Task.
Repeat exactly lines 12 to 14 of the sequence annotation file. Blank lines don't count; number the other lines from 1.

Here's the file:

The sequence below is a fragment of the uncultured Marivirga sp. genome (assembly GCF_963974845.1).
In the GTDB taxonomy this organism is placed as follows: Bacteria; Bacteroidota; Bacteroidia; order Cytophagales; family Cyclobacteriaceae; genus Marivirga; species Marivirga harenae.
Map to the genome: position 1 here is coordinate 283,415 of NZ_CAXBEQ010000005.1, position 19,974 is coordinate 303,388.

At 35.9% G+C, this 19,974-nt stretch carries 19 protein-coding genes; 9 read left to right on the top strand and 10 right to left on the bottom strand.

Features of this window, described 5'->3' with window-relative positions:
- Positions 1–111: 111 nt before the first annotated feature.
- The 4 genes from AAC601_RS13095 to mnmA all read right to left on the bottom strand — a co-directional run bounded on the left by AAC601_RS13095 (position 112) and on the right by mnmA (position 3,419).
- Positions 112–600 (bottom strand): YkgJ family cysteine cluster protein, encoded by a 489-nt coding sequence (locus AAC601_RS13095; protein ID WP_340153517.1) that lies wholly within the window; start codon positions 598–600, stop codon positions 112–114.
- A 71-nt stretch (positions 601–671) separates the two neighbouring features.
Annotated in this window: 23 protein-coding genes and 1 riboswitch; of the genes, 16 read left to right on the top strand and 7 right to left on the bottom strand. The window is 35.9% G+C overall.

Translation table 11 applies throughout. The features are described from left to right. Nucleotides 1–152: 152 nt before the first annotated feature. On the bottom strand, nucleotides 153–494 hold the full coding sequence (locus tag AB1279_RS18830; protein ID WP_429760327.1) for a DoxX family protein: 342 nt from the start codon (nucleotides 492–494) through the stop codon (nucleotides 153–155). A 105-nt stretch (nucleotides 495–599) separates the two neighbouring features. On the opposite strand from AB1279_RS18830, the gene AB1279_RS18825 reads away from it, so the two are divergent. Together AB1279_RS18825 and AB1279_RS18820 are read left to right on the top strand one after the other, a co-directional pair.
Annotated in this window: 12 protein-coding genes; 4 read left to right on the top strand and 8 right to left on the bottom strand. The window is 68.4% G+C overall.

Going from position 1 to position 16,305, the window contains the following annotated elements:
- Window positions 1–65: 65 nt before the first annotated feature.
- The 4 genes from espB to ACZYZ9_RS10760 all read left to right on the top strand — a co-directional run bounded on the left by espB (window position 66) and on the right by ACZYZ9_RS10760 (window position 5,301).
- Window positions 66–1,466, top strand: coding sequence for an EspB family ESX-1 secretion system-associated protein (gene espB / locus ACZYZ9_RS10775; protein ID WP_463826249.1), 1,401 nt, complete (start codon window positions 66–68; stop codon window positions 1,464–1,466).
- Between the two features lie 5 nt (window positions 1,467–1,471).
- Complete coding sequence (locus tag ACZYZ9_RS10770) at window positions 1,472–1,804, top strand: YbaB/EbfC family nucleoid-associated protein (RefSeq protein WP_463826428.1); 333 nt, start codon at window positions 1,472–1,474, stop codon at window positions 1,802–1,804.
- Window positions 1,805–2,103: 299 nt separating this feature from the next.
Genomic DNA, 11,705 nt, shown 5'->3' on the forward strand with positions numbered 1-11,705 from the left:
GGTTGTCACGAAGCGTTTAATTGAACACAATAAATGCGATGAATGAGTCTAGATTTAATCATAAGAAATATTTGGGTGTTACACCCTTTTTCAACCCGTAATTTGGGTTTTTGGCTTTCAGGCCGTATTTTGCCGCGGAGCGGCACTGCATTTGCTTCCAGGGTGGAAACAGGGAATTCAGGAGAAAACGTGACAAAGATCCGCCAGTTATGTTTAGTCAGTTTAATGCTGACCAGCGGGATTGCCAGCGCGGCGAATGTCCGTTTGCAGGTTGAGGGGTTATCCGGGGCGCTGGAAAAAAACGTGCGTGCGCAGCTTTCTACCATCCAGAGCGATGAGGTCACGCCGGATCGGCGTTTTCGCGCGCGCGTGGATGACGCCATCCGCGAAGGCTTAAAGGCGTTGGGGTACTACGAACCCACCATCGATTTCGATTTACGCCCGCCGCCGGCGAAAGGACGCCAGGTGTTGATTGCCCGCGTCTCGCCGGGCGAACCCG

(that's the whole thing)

Annotated in this window: 12 protein-coding genes; 4 read left to right on the top strand and 8 right to left on the bottom strand. The window is 68.4% G+C overall.

Going from position 1 to position 16,305, the window contains the following annotated elements:
- Window positions 1–65: 65 nt before the first annotated feature.